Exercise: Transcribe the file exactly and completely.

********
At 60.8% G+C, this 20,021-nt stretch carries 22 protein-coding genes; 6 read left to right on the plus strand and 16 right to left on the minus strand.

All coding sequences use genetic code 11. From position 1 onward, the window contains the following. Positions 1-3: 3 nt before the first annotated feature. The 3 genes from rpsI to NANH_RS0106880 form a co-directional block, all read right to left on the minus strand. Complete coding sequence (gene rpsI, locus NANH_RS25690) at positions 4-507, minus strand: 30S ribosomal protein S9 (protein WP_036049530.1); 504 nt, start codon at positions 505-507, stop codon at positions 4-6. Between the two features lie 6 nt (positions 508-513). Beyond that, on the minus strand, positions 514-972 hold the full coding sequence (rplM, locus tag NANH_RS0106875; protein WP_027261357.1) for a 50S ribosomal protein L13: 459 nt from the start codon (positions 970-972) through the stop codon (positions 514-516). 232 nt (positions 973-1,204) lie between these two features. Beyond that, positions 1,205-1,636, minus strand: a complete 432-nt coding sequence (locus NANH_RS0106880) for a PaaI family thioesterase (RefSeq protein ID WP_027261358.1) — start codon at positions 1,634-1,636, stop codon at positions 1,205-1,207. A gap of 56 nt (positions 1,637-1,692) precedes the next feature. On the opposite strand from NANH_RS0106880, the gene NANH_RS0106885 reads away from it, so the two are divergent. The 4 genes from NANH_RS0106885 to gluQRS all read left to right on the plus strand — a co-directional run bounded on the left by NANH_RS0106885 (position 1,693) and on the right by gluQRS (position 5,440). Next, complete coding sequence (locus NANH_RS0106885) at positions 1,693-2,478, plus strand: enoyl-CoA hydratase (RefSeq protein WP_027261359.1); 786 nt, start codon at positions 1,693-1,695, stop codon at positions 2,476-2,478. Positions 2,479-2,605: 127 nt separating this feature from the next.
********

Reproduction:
At 60.8% G+C, this 20,021-nt stretch carries 22 protein-coding genes; 6 read left to right on the plus strand and 16 right to left on the minus strand.

All coding sequences use genetic code 11. From position 1 onward, the window contains the following. Positions 1-3: 3 nt before the first annotated feature. The 3 genes from rpsI to NANH_RS0106880 form a co-directional block, all read right to left on the minus strand. Complete coding sequence (gene rpsI, locus NANH_RS25690) at positions 4-507, minus strand: 30S ribosomal protein S9 (protein WP_036049530.1); 504 nt, start codon at positions 505-507, stop codon at positions 4-6. Between the two features lie 6 nt (positions 508-513). Beyond that, on the minus strand, positions 514-972 hold the full coding sequence (rplM, locus tag NANH_RS0106875; protein WP_027261357.1) for a 50S ribosomal protein L13: 459 nt from the start codon (positions 970-972) through the stop codon (positions 514-516). 232 nt (positions 973-1,204) lie between these two features. Beyond that, positions 1,205-1,636, minus strand: a complete 432-nt coding sequence (locus NANH_RS0106880) for a PaaI family thioesterase (RefSeq protein ID WP_027261358.1) — start codon at positions 1,634-1,636, stop codon at positions 1,205-1,207. A gap of 56 nt (positions 1,637-1,692) precedes the next feature. On the opposite strand from NANH_RS0106880, the gene NANH_RS0106885 reads away from it, so the two are divergent. The 4 genes from NANH_RS0106885 to gluQRS all read left to right on the plus strand — a co-directional run bounded on the left by NANH_RS0106885 (position 1,693) and on the right by gluQRS (position 5,440). Next, complete coding sequence (locus NANH_RS0106885) at positions 1,693-2,478, plus strand: enoyl-CoA hydratase (RefSeq protein WP_027261359.1); 786 nt, start codon at positions 1,693-1,695, stop codon at positions 2,476-2,478. Positions 2,479-2,605: 127 nt separating this feature from the next.